Let’s start with the obvious: Sen.-elect Angus King lied to you, and you shouldn’t be OK with it.
All throughout the campaign, despite the contrary being obvious to every human being on the planet, King insisted that he didn’t know what party he would align himself with.
Maybe he would cast a vote for Minority Leader Mitch McConnell instead of Majority Leader Harry Reid. Maybe he would refuse to play the partisan game in Washington at all. He just didn’t know, he said.
The reason for his little caucus game was obvious. When you are running for the United States Senate as an independent, you have to convince people you are being truthful.
The air inside the King bubble threatened to leak out if somehow it became clear he was a Democrat running as an independent, just for the sake of his own political expediency.
Given his two terms as Maine’s governor and his support for President Barack Obama, he already risked looking like a Democrat in sheep’s clothing. He had to reestablish his independence by play-acting his indecisiveness.
Except that King is a lot smarter than that. He knew exactly what he was going to be doing. He needed to caucus with a party, and the Democrats were his only choice.
The Senate is a complicated place, but a few things are quite clear. The first is that, above all, being in the majority matters. Bills (obviously) need a majority — often a supermajority — to pass the United States Senate. Being in the minority makes passing your ideas quite hard.
But more than that, the most important work in the Senate is typically done in the committees, where bills are reviewed, investigations into issues are conducted and key constituent work is done.
Who decides what committee you are placed on? The leader of the party you affiliate with.
King was never going to be able to “go it alone” and not affiliate himself. If he did, he would have no influence to advocate for Maine or any of its constituents.
No responsible representative would so recklessly abdicate their own influence.
But more than that, given their virtually identical stance on issues, the only natural home for King was the Democratic Party, and everyone knew it. This is why the Democrats abandoned their own Cynthia Dill and committed financial resources to help secure King’s win. That is how confident they were that he would vote for Reid.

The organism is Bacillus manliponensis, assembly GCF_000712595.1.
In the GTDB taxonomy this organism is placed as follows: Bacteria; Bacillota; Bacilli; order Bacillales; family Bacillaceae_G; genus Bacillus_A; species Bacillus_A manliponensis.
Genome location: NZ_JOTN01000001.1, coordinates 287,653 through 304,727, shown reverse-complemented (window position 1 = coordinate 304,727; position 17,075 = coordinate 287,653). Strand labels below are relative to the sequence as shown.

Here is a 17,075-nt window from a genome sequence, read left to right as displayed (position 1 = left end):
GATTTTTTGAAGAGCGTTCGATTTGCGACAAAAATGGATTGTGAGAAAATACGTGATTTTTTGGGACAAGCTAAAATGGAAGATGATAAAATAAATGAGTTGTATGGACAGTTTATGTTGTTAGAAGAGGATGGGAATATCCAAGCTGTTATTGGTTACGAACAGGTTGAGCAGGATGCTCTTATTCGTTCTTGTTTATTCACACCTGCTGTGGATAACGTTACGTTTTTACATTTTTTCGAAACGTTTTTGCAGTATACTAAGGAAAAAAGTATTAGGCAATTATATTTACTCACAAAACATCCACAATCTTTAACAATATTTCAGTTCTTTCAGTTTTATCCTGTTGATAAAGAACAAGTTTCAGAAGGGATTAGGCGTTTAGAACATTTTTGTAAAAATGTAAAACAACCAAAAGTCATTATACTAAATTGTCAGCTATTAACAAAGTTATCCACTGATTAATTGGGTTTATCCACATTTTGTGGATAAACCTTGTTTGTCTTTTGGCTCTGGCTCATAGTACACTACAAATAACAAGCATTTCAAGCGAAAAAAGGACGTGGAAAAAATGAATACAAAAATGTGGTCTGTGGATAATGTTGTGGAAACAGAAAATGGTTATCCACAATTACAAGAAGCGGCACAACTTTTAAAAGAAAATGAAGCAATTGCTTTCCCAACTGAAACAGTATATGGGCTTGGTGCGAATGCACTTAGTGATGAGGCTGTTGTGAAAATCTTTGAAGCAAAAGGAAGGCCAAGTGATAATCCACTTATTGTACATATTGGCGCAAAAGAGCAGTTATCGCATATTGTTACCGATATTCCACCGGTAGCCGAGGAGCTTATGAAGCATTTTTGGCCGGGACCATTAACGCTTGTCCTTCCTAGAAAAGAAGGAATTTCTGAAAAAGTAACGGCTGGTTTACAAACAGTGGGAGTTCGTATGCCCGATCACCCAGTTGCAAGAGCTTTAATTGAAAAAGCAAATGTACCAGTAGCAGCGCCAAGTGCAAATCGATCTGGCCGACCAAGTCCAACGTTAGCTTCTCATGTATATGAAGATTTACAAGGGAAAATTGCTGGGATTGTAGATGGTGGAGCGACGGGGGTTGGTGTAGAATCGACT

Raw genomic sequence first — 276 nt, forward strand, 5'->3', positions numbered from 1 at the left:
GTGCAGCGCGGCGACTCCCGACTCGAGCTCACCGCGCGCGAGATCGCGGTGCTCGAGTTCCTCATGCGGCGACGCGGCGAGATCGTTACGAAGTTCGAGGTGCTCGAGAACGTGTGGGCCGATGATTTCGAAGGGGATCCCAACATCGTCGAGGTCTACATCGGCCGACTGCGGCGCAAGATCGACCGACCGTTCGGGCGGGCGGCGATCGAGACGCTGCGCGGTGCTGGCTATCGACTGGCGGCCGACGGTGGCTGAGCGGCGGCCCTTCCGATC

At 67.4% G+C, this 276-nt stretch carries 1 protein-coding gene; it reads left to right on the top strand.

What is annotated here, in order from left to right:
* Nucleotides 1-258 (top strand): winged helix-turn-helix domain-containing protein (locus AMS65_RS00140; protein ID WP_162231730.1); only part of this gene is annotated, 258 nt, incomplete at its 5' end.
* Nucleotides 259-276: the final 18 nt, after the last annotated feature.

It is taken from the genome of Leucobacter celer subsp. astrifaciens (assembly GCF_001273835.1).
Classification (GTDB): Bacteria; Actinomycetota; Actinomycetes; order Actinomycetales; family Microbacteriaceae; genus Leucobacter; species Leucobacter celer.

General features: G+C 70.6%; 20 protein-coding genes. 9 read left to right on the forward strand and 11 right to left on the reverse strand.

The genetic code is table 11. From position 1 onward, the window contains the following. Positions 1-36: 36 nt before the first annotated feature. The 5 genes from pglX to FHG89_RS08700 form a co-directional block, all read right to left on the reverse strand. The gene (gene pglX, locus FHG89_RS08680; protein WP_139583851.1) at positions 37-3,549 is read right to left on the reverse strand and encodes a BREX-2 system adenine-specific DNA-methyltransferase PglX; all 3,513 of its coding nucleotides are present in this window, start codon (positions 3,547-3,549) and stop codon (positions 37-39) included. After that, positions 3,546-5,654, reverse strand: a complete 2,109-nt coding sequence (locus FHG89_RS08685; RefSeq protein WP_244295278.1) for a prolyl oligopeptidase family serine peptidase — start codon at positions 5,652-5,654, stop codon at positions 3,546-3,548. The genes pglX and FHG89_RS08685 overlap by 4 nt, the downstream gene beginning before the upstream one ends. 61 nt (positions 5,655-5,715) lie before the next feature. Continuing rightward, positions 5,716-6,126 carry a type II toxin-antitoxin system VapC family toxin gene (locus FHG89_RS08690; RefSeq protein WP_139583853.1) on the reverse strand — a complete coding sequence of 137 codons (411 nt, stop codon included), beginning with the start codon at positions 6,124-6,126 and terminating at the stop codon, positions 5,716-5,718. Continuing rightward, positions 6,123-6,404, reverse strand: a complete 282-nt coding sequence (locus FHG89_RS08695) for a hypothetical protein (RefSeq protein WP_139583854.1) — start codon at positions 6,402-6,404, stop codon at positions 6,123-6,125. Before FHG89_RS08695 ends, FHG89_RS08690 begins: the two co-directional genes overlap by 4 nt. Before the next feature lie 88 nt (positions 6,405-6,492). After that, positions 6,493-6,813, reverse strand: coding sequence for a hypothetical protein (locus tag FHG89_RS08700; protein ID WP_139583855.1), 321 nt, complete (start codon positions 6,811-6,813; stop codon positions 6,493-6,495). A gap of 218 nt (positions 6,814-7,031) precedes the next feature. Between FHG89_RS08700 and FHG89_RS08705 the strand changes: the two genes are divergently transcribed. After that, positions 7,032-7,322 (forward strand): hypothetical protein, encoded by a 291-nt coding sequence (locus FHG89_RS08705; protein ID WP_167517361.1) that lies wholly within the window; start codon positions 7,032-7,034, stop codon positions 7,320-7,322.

And that is exactly what happened Wednesday. King said his decision to caucus with the Democrats was due simply to the fact that they were the majority, and he wants to be in the majority.
I do have to ask, would he have simply aligned himself with anyone who held the majority? Because if true (it isn’t), that would be disturbing.
He knew. They all did. We all did. Yet everyone played along, like it didn’t matter. It was a wink and a nod to the people who really knew. But you deserved to know where King really stood.
The irony is, if he had been upfront about what he really believed, what he really intended to do and who he really was, he probably wouldn’t have lost a single vote. Having the conviction to stand for something may have even gained him votes.
But for this supposedly independent voice for Maine, the acquisition of his own political power was more important than being forthright with the people of Maine.
That should be a troubling sign for how he will represent you in Washington, D.C. I would expect a pedestrian, partisan nonfactor in the Senate.
Maybe you are OK with him having lied to you because you prefer the Democratic agenda to that of the Republicans. Understandable, I suppose. But you shouldn’t be OK with it because that isn’t leadership. It is the very craven, unprincipled politics as usual that people so revile today.
If you excuse King because of the agenda he will pursue, you should have voted for Dill, who, for all her faults, cared less about her own power than advocating for what she thought was right.
I have no doubt King will spend the next six years trying to convince you that he is an important, independent voice for Maine. But ultimately that is the problem with King. It is about him, it isn’t about you.